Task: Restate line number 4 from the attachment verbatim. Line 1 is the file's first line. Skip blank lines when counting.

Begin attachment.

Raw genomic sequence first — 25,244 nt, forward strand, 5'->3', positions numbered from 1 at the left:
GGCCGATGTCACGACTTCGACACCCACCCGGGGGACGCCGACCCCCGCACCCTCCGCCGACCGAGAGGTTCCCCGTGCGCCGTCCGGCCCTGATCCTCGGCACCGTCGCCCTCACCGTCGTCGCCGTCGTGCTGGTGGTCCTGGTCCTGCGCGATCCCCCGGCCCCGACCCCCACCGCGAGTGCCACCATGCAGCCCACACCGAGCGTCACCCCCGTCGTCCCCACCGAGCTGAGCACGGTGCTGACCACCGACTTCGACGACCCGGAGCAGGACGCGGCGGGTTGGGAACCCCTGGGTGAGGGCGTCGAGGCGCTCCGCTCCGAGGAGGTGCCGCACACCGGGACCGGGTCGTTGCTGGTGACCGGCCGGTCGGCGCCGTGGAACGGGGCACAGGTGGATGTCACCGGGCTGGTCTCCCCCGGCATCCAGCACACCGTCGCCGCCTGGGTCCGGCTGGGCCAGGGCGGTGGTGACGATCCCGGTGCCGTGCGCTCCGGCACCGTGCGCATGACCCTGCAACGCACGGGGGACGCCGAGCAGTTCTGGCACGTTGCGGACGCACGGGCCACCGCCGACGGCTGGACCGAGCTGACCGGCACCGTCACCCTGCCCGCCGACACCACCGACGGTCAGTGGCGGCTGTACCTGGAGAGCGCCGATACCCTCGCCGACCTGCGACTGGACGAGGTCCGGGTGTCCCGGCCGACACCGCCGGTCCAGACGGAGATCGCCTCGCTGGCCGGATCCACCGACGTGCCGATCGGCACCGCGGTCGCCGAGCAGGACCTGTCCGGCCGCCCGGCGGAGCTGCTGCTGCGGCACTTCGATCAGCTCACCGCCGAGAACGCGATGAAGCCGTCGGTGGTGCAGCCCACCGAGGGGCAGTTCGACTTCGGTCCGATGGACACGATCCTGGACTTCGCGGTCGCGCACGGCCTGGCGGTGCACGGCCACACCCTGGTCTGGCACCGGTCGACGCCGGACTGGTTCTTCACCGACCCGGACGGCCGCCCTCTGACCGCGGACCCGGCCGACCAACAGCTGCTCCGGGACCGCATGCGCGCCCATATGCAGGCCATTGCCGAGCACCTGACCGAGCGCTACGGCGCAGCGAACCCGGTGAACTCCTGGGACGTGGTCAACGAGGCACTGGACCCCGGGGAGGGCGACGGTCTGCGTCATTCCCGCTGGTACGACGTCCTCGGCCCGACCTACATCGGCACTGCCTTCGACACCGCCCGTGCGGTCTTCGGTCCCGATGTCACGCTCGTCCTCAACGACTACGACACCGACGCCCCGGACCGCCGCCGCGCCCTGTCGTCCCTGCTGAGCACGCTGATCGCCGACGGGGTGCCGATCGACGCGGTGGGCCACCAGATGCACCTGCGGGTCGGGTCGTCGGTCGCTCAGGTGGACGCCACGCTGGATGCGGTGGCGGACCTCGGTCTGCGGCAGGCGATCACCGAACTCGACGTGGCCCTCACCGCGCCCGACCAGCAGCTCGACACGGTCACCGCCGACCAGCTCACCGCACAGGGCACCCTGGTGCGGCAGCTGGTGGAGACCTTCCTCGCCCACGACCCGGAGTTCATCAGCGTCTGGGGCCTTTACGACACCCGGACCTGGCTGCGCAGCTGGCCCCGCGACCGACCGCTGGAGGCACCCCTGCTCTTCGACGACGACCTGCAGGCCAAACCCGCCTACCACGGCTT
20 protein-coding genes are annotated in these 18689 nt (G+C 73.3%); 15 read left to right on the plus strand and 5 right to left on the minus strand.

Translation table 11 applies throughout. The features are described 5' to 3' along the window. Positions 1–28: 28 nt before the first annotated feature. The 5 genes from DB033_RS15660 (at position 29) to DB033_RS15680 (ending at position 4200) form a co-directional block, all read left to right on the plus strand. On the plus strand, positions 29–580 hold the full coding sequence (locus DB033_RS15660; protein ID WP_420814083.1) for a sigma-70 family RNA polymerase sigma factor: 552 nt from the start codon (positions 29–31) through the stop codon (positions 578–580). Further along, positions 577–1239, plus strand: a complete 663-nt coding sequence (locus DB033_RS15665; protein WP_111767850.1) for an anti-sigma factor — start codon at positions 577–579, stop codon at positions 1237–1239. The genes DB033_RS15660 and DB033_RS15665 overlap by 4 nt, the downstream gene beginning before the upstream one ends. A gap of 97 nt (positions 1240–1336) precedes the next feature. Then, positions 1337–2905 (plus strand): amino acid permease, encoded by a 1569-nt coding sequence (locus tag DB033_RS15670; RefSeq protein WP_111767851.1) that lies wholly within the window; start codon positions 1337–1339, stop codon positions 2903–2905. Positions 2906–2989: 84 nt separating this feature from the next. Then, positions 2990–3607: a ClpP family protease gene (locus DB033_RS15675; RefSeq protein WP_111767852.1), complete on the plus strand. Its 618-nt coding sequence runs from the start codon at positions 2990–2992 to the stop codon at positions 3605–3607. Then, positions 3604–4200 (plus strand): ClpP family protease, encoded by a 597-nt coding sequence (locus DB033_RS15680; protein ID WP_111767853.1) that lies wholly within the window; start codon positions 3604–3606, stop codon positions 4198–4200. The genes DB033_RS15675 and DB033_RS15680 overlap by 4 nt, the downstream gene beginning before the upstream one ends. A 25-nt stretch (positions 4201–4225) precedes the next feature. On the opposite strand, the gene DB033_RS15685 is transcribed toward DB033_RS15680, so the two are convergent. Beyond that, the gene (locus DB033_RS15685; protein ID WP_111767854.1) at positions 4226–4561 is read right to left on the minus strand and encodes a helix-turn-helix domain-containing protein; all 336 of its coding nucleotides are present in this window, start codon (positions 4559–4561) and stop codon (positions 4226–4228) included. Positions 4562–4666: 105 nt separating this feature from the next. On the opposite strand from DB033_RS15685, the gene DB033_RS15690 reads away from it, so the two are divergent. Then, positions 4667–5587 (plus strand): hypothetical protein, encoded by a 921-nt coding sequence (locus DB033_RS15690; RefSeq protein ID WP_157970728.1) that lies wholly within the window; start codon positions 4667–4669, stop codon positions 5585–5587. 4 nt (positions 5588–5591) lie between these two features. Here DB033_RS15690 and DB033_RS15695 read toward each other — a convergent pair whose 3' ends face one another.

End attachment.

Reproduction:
Translation table 11 applies throughout. The features are described 5' to 3' along the window. Positions 1–28: 28 nt before the first annotated feature. The 5 genes from DB033_RS15660 (at position 29) to DB033_RS15680 (ending at position 4200) form a co-directional block, all read left to right on the plus strand. On the plus strand, positions 29–580 hold the full coding sequence (locus DB033_RS15660; protein ID WP_420814083.1) for a sigma-70 family RNA polymerase sigma factor: 552 nt from the start codon (positions 29–31) through the stop codon (positions 578–580). Further along, positions 577–1239, plus strand: a complete 663-nt coding sequence (locus DB033_RS15665; protein WP_111767850.1) for an anti-sigma factor — start codon at positions 577–579, stop codon at positions 1237–1239. The genes DB033_RS15660 and DB033_RS15665 overlap by 4 nt, the downstream gene beginning before the upstream one ends. A gap of 97 nt (positions 1240–1336) precedes the next feature. Then, positions 1337–2905 (plus strand): amino acid permease, encoded by a 1569-nt coding sequence (locus tag DB033_RS15670; RefSeq protein WP_111767851.1) that lies wholly within the window; start codon positions 1337–1339, stop codon positions 2903–2905. Positions 2906–2989: 84 nt separating this feature from the next. Then, positions 2990–3607: a ClpP family protease gene (locus DB033_RS15675; RefSeq protein WP_111767852.1), complete on the plus strand. Its 618-nt coding sequence runs from the start codon at positions 2990–2992 to the stop codon at positions 3605–3607. Then, positions 3604–4200 (plus strand): ClpP family protease, encoded by a 597-nt coding sequence (locus DB033_RS15680; protein ID WP_111767853.1) that lies wholly within the window; start codon positions 3604–3606, stop codon positions 4198–4200. The genes DB033_RS15675 and DB033_RS15680 overlap by 4 nt, the downstream gene beginning before the upstream one ends. A 25-nt stretch (positions 4201–4225) precedes the next feature. On the opposite strand, the gene DB033_RS15685 is transcribed toward DB033_RS15680, so the two are convergent. Beyond that, the gene (locus DB033_RS15685; protein ID WP_111767854.1) at positions 4226–4561 is read right to left on the minus strand and encodes a helix-turn-helix domain-containing protein; all 336 of its coding nucleotides are present in this window, start codon (positions 4559–4561) and stop codon (positions 4226–4228) included. Positions 4562–4666: 105 nt separating this feature from the next. On the opposite strand from DB033_RS15685, the gene DB033_RS15690 reads away from it, so the two are divergent. Then, positions 4667–5587 (plus strand): hypothetical protein, encoded by a 921-nt coding sequence (locus DB033_RS15690; RefSeq protein ID WP_157970728.1) that lies wholly within the window; start codon positions 4667–4669, stop codon positions 5585–5587. 4 nt (positions 5588–5591) lie between these two features. Here DB033_RS15690 and DB033_RS15695 read toward each other — a convergent pair whose 3' ends face one another.